Wednesday, February 28, 2007

Tony Daniel Joins The Flash

DC Comics has announced that artist Tony Daniel will become the regular penciller on The Flash: The Fastest Man Alive beginning with issue eleven, during writer Marc Guggenheim's first story arc as the title's new writer. The news is accompanied by a note that Flash fans will be getting two beautiful covers for this exciting issue--Daniel has provided a striking variant cover featuring the scarlet speedster fighting his famous Rogues. Clearly, Guggeheim and Daniel will be sticking to what has been proven to work as they begin their run on The Flash. I, for one, am looking forward to it.

Acclaimed artist Tony Daniel (Teen Titans) steps in to pencil The Flash: The Fastest Man Alive #11, written by Marc Guggenheim and inked by Art Thibert. Daniel will remain on The Flash as the new series penciller. In this story, called "Full Throttle," the top Rogues are united by one voice to take down the Flash--but who is it? "I'm looking forward to working on The Flash with Marc Guggenheim, who I think is a very gifted and unique up-and-coming writer destined for big success," says Daniel. "I've always been a huge Bart Allen fan and the Flash is one of the most recognized DC icons. 'A' game, here I come!" Also, DC Comics has added a variant cover by Daniel to issue #11, which retailers will receive in a split of approximately 50/50 with the solicited cover by Ethan Van Sciver.

Tuesday, February 27, 2007

Big Screen Justice League

Variety reported on Friday that Warner Bros. has commissioned a script for a proposed Justice League feature film from screenwriters Kiernan and Michele Mulroney. Though the studio is still struggling to get The Flash and Wonder Woman into theaters, it appears as if they are considering a feature film that would bring the greatest superheroes of their various film franchises together in an epic adventure. Is this too good to be true? At the very least, as Variety notes, the potential payoff of delivering audiences the JLA on the big screen cannot be ignored by Warner Bros.

Batman may meet up with Superman on the bigscreen after all--along with Wonder Woman, Aquaman, the Flash and all the rest of DC Comics' biggest names. Warner Bros., with its major appetite for fresh franchises, is looking to make a feature based on super team the Justice League of America, hiring writing duo Kiernan and Michele Mulroney to pen the script. It's the first major action the studio has taken on the project.

The feature film is bound to include some combination of DC's most iconic superheroes, although the studio wouldn't confirm which ones they might be. It's unlikely that the studio and DC Comics, a division of Warner, would opt to feature second-tier characters. Since its inception in 1960, JLA has featured almost every major hero in the DC Comics universe, although the core team has largely remained the same: Superman, Batman, Wonder Woman, Aquaman, Flash, Green Lantern and Martian Manhunter... "The Justice League of America has been a perennial favorite for generations of fans, and we believe their appeal to film audiences will be as strong and diverse as the characters themselves," Warner prexy of production Jeff Robinov said in announcing the hiring of the Mulroneys.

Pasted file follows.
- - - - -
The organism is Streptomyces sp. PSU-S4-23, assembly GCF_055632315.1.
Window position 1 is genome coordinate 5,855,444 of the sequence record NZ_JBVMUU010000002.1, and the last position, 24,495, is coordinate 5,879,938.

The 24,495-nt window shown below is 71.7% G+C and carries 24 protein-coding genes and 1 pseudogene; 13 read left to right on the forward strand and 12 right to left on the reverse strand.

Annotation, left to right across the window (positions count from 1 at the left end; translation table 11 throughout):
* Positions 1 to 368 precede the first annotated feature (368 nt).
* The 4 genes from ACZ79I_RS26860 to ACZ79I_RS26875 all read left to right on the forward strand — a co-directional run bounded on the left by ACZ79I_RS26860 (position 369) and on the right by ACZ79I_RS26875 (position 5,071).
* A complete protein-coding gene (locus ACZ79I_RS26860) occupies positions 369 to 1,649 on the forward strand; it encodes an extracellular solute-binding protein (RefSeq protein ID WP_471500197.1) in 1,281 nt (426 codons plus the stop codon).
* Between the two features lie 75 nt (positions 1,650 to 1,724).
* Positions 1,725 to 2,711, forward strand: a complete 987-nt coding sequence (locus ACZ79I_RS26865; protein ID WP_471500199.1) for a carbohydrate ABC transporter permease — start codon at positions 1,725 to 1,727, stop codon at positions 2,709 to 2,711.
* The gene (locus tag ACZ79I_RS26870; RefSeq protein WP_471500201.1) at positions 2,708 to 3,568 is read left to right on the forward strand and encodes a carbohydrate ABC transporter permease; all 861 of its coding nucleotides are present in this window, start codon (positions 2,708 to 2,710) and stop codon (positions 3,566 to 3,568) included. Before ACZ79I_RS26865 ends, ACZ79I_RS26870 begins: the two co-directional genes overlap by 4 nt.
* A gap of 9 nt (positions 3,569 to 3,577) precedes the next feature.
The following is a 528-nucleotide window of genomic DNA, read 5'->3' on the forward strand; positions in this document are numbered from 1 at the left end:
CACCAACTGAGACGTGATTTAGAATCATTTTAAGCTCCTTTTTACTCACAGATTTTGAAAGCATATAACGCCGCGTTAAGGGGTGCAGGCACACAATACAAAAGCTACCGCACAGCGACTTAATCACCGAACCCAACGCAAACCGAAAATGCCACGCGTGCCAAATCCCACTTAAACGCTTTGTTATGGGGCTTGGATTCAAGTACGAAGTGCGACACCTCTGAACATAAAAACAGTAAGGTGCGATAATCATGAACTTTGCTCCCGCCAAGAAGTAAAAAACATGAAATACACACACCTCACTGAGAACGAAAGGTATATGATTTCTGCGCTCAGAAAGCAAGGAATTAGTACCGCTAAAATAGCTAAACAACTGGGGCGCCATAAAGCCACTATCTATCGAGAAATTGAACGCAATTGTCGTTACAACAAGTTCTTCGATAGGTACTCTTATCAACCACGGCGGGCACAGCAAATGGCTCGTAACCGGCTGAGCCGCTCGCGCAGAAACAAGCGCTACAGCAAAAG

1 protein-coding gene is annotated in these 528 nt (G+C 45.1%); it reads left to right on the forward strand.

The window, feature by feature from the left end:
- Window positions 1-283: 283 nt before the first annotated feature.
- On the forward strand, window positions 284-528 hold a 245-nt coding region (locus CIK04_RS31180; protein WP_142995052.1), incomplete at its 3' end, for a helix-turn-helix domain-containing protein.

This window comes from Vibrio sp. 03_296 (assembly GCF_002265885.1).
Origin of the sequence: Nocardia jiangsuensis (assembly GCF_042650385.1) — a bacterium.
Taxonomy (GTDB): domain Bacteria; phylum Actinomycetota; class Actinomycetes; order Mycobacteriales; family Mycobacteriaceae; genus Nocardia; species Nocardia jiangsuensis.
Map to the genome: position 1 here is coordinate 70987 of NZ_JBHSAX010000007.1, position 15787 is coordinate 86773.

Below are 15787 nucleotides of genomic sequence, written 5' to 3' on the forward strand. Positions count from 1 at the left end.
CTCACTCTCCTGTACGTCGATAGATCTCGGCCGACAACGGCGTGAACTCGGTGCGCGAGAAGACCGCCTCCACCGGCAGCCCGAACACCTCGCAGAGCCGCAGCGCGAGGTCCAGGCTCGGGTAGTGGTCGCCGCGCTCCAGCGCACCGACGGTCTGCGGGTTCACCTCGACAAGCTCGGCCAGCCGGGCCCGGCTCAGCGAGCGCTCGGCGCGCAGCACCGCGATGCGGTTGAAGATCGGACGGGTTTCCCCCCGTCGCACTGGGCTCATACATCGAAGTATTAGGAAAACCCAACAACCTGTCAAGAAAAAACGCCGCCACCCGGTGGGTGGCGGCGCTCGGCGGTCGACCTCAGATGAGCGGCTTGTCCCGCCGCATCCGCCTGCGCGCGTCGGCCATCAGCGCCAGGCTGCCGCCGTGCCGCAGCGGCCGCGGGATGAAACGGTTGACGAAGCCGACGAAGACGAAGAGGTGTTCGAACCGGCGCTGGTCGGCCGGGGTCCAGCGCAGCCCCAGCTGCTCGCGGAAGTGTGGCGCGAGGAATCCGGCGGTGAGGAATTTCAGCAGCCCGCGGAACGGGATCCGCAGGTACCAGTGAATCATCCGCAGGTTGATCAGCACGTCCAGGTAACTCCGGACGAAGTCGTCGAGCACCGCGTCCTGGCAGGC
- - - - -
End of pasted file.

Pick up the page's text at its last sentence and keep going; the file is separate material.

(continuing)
Monday, February 26, 2007

New York Comic Con '07

The annual New York Comic Con was held this past weekend. DC Comics was there to hype their upcoming projects, of course, and to let at least a few details slip regarding what's ahead for the scarlet speedster and some of his more famous foes...
  • A panel entitled “DCU: A Better Tomorrow--Today!” offered a sneak peek at upcoming events in the DC Universe. DC Executive Editor and Senior Vice President Dan Didio noted that two of the Flash's Rogues will be playing a major role in the new weekly series Countdown. Wizard reported that the "Countdown teases included a note that Flash villains Trickster and Pied Piper would play into the series heavily."
  • A teaser poster unveiled at the DC Nation panel, in fact, features two gloved hands cuffed together under the banner headline "Villains Defiant." According to Newsarama, Didio explained that "the storyline tease refers to two men who shouldn't be together shackled together for the duration of Countdown, and [they] will travel through the underbelly of DCU." One of those hands clearly belongs to the Trickster. Is the other the Pied Piper? Or someone else entirely?
  • In a major slip of the tongue, also covered at Newsarama, Didio admitted that the Flash appearing on the clue-cluttered DC Comics teaser poster released several weeks ago is, in fact, the great Barry Allen. What role Barry will be playing in upcoming stories remains to be seen, but the revelation has left the fan community buzzing.

Friday, February 23, 2007

Thursday, February 22, 2007